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Nicholas Tana is a filmmaker with an impressive resume; he has worked as a journalist, a world-traveling musician, a playwright, a producer, and a director. He eventually started his own company called “Smart Media LLC” where he writes, directs, and produces commercials and films. His latest movie is a dark horror-comedy about a wickedly naughty feline titled “Hell’s Kitty.” Hilariously, this movie was directly inspired by Nicholas’ own extremely-jealous cat.

Nicholas recently spoke about his experiences making “Hell’s Kitty” and more via an exclusive interview.

Movies, films, and cats went bad

Meagan Meehan (MM): What was it that inspired you to get into filmmaking and how did you get your start as a paid movie maker?

Nicholas Tana (NT): I’ve always liked writing and music.

Film is a way that I can marry my love for writing stories with a passion for creating music. This is my second film, my first being a documentary. I like that I can work closely with the composers, even writing and performing songs as well. When I heard that a lot of directors do that, Charlie Chaplin supposedly performed much of music in his films, Clint Eastwood, and even John Carpenter both directed and composed scores, I was inspired to do the same. Great films have been inspirational to me as well as a filmmaker. The power of a movie me someplace else; to inspire; to see things differently is just magical. Each film is like a world onto itself; a lifetime. The ability to create and live many lives in one life time is the closest thing to reincarnation, and that is what I get out of being a filmmaker.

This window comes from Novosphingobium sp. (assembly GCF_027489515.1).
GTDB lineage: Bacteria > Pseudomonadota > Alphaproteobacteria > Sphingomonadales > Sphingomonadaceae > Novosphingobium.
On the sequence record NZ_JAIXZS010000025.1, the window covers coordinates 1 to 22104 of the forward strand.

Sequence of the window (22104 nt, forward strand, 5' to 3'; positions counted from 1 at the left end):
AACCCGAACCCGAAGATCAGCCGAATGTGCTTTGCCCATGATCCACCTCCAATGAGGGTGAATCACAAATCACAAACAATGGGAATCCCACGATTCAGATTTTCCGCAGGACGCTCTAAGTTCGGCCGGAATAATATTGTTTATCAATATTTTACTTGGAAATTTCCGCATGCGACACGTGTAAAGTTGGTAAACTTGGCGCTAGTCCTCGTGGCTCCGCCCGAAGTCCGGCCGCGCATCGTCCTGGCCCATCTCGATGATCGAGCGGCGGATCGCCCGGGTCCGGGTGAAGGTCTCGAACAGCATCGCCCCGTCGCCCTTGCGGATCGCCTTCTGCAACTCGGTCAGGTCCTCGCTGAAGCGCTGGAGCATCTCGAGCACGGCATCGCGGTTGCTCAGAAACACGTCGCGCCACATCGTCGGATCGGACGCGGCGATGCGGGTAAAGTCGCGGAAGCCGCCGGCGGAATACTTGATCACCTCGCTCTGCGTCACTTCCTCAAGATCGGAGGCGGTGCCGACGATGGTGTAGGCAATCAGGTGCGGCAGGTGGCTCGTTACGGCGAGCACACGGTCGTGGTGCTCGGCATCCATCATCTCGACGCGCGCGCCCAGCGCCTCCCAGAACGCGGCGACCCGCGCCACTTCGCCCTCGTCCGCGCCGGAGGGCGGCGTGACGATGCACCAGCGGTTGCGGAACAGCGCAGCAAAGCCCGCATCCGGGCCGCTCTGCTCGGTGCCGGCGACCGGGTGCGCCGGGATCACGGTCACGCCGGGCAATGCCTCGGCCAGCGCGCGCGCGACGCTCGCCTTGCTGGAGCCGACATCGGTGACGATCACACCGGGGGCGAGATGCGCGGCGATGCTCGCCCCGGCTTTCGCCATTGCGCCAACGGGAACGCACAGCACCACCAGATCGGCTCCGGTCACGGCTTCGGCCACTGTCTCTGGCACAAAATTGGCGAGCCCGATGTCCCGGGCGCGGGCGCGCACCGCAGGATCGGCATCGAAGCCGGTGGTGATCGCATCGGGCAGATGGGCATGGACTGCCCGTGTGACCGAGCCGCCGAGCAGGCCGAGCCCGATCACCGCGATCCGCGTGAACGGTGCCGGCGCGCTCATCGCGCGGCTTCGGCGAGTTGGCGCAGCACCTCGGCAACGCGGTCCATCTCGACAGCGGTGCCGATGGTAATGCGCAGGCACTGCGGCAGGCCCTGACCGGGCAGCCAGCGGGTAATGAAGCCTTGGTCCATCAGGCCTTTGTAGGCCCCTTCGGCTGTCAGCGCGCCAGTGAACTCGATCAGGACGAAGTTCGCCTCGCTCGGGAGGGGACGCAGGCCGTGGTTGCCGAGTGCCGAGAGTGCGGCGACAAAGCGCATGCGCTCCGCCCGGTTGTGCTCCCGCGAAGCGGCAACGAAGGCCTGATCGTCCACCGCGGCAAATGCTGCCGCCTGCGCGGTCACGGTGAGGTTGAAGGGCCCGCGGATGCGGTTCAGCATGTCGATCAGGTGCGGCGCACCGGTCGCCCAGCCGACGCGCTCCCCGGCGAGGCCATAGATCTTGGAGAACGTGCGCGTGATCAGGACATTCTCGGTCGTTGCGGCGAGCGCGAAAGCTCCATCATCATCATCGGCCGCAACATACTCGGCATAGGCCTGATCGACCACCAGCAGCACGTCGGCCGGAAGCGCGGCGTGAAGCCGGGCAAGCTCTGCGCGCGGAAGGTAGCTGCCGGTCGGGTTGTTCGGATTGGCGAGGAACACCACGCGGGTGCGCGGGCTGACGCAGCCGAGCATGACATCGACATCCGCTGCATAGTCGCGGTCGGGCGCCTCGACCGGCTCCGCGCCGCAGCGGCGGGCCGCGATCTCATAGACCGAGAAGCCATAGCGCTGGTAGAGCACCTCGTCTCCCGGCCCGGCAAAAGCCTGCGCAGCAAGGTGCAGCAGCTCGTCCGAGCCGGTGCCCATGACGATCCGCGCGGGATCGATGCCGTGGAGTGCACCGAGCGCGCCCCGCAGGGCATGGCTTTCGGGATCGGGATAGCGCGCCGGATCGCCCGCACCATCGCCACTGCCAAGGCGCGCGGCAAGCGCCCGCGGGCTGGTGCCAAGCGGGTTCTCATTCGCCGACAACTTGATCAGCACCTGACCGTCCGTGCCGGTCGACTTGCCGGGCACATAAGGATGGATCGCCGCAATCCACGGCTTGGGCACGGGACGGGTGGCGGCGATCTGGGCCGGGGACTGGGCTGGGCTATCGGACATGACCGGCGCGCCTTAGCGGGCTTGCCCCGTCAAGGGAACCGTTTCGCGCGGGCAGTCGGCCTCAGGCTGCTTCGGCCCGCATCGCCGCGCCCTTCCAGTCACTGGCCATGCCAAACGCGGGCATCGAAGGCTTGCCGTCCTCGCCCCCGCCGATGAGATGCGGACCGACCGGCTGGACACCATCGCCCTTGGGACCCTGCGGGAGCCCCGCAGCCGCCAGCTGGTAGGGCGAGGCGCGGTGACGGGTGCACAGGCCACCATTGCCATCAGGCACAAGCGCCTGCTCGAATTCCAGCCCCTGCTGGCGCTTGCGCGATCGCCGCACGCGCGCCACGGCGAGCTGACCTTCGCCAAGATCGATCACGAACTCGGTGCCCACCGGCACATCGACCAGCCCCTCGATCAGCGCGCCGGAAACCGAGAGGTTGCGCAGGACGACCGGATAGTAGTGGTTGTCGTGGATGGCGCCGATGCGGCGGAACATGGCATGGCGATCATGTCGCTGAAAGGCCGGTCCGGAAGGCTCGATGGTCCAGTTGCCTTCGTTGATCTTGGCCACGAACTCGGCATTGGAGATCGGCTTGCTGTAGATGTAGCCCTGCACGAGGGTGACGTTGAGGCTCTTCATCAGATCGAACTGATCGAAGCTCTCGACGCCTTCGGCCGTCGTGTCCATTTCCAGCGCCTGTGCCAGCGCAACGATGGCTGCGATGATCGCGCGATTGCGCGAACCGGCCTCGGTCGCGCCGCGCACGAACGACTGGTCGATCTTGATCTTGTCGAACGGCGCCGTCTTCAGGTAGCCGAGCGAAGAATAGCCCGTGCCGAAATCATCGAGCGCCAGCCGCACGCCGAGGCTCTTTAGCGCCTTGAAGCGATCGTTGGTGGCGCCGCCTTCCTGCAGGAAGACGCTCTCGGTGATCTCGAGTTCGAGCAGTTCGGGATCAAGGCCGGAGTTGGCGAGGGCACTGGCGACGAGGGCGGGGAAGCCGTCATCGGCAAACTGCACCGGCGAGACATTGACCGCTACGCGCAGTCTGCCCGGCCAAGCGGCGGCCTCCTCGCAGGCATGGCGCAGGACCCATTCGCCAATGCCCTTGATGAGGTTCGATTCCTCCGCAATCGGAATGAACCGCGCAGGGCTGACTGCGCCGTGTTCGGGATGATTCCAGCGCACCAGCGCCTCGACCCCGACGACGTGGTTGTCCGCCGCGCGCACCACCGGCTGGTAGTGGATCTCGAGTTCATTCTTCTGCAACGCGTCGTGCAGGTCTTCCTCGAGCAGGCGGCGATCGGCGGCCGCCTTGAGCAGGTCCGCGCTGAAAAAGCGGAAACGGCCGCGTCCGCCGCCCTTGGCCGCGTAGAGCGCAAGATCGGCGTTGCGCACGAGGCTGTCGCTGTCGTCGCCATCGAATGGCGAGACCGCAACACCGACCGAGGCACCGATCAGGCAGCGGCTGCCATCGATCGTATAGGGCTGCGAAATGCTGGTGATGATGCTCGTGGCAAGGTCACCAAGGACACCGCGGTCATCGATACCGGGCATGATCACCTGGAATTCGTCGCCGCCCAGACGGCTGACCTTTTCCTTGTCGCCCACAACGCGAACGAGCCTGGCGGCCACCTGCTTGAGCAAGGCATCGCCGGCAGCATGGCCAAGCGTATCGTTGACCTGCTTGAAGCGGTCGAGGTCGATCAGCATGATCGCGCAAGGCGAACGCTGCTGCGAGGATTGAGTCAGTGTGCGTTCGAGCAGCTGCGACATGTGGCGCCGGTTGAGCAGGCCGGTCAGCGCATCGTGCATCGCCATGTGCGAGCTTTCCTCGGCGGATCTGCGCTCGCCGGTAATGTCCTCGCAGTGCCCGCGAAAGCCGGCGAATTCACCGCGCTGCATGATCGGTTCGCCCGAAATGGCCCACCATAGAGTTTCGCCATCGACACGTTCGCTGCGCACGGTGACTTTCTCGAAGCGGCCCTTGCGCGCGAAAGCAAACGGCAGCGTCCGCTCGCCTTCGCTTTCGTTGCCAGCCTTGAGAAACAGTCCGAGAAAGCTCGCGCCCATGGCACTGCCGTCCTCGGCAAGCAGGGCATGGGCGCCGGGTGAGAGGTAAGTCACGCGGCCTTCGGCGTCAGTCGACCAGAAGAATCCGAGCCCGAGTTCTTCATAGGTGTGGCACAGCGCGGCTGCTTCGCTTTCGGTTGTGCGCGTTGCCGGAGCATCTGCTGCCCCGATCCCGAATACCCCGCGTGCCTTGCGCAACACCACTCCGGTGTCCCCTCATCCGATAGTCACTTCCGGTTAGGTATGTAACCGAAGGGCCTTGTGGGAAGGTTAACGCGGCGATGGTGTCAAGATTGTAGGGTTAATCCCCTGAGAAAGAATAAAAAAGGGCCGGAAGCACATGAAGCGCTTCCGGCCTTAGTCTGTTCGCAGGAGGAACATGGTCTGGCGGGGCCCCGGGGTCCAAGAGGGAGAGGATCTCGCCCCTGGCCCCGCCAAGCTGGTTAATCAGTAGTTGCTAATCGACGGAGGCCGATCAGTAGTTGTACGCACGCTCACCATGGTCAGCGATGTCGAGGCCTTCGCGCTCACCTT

I started as a child making horror Movies in an abandoned house with a video camera, and a classmate. We’d edited the action in camera. We’d literally freeze, and continue recording at different angles. The house itself appeared haunted, too. I was utterly abandoned. We smashed windows, and everything. It was fun! Years later, I won an essay competition in college, and became the only paid production assistant, who wasn’t a communications major, who got to work for the PBS station on campus. It led to my getting production work for ESPN after graduating, where I worked my way up to being an Associate Director in about six months. I later quit a few years later to start my own production company because I really wanted to make movies not work in sport television. I’ve been working independently as a filmmaker one way or another since.